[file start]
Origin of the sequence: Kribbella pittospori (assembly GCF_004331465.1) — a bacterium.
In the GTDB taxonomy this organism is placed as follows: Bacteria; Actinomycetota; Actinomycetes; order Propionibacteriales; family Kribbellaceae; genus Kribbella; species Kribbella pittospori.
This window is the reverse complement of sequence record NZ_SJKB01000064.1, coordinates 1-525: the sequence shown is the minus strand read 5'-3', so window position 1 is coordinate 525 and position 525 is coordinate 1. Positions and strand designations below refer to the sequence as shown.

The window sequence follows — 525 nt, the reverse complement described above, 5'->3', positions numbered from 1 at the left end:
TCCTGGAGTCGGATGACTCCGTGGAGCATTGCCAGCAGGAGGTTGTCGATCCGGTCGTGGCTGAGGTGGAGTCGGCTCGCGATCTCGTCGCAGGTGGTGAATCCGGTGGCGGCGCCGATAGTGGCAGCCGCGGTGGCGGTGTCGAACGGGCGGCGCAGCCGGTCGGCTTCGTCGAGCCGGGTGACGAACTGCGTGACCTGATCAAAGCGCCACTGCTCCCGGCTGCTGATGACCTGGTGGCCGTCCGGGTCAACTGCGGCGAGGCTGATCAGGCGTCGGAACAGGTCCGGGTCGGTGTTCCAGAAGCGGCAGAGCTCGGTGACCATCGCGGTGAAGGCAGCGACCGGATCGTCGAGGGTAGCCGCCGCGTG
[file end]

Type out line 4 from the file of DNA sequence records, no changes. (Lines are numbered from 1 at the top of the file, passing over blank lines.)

The window sequence follows — 525 nt, the reverse complement described above, 5'->3', positions numbered from 1 at the left end: